Learning More.

I think that any sort of ally behavior should include continuous learning and listening to marginalized people when they speak. A part of this is also not insisting that marginalized people speak on demand or educate us on the issues because one, it is centering us and our understanding in the conversation rather than other people and two, other people are not and should not be responsible for our education.

We have to take responsibility and do the heavy lifting ourselves to really learn more. That doesn’t mean we have to do an unrealistic amount of work though – there are so many different resources that already exist to help us understand the experiences of others and larger social issues. In one of her pieces in the book Black Girl Dangerous, Mia McKenzie wrote about why she didn’t want to have conversations with white people about race any more and in part said that:

Listen. It’s not my job to teach white people about race. If they want to have a better analysis on race they can read a book. Shit, they can read a thousand books because a thousand books have already been written on the subject. Films have been made, art installations have been erected. It’s all been said. (Black Girl Dangerous, 2014, pg 79).

There are so many different resources out there about race, gender, class, sexuality and sexual orientation, ability, and more. And in the digital and internet age, learning about different issues has become a little easier to navigate. Books, podcasts, videos and vlogs, films, and so much more all exist and they can all help us learn and better understand.

So I thought I would share some of the things that have really helped me learn and continue to learn!

  • Black Girl Dangerous (site) – this is a site that features and amplifies the voices of queer and trans people of color. It was originally started by Mia McKenzie and has grown to include the works of numerous queer and trans people of color from many different places!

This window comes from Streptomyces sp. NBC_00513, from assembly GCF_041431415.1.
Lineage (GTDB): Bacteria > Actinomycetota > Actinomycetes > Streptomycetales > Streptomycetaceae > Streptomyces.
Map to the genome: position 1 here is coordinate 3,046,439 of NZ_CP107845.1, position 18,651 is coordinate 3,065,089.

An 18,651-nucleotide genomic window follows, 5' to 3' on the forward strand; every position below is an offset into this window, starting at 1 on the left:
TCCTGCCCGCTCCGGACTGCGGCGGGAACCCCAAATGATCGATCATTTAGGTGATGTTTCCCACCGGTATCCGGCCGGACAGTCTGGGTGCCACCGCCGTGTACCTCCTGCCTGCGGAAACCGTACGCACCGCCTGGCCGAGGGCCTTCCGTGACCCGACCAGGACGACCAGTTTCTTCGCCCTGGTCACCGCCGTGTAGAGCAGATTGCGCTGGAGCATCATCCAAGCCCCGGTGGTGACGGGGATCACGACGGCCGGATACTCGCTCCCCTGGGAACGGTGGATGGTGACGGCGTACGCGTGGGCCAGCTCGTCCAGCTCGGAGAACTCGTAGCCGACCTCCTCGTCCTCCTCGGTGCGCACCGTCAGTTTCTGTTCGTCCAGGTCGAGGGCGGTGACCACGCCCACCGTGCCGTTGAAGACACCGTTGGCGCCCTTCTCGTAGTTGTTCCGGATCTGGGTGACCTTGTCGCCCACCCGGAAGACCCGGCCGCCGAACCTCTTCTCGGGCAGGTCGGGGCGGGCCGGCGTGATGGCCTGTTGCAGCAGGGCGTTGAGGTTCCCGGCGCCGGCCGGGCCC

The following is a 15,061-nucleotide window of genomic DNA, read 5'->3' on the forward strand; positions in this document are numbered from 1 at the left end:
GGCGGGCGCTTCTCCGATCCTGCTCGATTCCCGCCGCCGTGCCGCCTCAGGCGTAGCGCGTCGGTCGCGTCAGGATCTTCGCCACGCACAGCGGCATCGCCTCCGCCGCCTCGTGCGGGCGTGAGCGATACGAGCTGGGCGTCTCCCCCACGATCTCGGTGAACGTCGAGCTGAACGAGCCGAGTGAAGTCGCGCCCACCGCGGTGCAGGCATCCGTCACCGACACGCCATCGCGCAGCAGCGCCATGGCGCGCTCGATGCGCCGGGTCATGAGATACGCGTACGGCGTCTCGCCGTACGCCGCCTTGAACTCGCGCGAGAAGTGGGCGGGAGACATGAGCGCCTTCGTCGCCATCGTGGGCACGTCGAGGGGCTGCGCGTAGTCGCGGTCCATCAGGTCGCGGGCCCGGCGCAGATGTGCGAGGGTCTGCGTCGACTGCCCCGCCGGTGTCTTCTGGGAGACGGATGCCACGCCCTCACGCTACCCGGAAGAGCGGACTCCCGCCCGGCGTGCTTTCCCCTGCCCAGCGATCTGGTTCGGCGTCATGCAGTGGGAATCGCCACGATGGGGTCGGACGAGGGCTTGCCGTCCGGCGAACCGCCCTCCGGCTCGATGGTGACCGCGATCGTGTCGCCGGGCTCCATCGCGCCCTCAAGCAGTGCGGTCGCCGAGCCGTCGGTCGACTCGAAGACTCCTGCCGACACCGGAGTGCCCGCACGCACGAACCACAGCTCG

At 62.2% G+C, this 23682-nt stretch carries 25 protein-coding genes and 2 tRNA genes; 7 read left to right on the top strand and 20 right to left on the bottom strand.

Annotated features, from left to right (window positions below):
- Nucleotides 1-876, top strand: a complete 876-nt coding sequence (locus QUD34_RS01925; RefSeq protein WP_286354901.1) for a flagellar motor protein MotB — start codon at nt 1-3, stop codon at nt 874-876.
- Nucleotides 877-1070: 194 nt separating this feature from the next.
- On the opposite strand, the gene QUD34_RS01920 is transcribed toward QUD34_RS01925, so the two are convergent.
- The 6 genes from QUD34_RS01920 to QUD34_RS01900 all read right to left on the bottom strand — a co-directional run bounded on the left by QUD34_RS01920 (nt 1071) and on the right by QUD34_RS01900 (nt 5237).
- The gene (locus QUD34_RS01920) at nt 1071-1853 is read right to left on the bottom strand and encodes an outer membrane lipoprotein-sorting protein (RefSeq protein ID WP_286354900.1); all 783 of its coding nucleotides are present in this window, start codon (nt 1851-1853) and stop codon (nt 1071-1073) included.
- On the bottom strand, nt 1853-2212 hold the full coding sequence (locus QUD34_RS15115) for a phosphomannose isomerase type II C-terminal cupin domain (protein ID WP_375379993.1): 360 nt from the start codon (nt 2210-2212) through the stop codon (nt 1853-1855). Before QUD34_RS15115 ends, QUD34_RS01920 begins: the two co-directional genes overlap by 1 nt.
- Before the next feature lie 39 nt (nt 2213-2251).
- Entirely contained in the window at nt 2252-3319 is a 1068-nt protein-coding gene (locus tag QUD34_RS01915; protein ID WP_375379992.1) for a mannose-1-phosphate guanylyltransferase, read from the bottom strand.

• BGD is currently finished a 500 hour fundraiser to help raise funds to publish 500 queer and trans people of color! It does look like they reached their goal of $30,000 but they could always use more support.
  • Black Girl Dangerous (book), by Mia McKenzie – this book is a collection of essays first published on the BGD site. McKenzie writes about race, queerness, class, and gender in an intensely personal and reflective way. At times, she brilliantly uses satire to punch up at the more privileged (and often ignorant) some to make a point about society at large. I definitely recommend reading this – it can be purchased online over at Amazon!
  • We Want the Airwaves – this podcast is hosted by artist and activist Nia King and she interviews various queer and trans artists of color about making both art and rent without compromising their values.
  • Queer and Trans Artists of Color – Stories of Some Of Our Lives, by Nia King – this is the transcripted book version of some of the interviews Nia King has conducted in the podcast We Want the Airwaves. In this book, she talks to Magnoliah Black about fat burlesque, the politics of black drag with Micia Mosely, interning at Playboy with Janet Mock, gay gentrification with Van Binfa, and so much more! The book can be found online at Amazon and a few independent bookstores around the country.
  • The New Jim Crow, by Michelle Alexander – in this book, Alexander writes about the relationship between mass incarceration and the history of Jim Crow and slavery within the US. (And there is a strong relationship there.)
  • Different syllabi – various people have collected writings about various issues, including Baltimore, Ferguson, Lemonade, and the Black Panthers.
  • Our National Conversation About Conversations About Race – this is a podcast with Baratunde Thurston, Raquel Cepeda, and Tanner Colby. The three talk about culture, identity, politics, power, and privilege in relation to race in our still very racial America and cover stuff like Starbucks’ Race Forward campaign, annoyance versus oppression, shows like Fresh Off The Boat, Black Lives Matter, and so much more.